Given two direct isometries, say the rotation **R**_{P,ϕ} and the translation **T**_{AB}, we know that their product **R**_{P,ϕ} **T**_{AB} is a direct isometry, and we may even suspect that it is a rotation **R**_{Q,θ}. The question is, what is *Q* and what is *θ*? This chapter will describe some of the ways that we can determine the values of the parameters that describe the result, in this case, *Q* and *θ*.

We first need to clear up some possible ambiguities about directed angles.

In Example 8.3.2, we showed that the product of two reflections in nonparallel lines is a rotation whose center is the intersection point of the two lines and whose angle of rotation is twice the angle from the first line to the second line; that is,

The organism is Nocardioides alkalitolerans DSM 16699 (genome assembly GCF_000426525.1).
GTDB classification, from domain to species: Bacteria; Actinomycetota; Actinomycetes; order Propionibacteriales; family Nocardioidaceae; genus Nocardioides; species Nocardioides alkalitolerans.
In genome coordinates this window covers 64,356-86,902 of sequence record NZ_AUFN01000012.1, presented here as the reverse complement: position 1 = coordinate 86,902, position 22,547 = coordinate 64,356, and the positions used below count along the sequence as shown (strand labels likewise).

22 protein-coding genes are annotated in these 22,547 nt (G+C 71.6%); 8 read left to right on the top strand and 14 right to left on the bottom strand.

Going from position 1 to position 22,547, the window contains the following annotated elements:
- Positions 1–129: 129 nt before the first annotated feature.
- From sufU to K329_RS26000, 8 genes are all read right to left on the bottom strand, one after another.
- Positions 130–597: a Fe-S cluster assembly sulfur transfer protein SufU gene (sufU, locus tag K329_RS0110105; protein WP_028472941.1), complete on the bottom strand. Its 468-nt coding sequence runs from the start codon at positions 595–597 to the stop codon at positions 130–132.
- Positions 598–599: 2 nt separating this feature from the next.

where *Q* = *l* ∩ *m* and where *α* is twice the directed angle from *l* to *m*. If *l* and *m* are rays, as in (a) below, there is no ambiguity in the meaning of the phrase “the directed angle from *l* to *m*.” We can think of it as being 36° or −324°, since we identify the angles of *θ* and *θ* + 360*n* for all integers *n*.^{8}

When we talk about the directed angle from one line to another, however, there are other possible interpretations. In (b) above, in addition to 36° and −324°, the directed angle from *l* to *m* can be legitimately interpreted as 216° or −144°. Does ...

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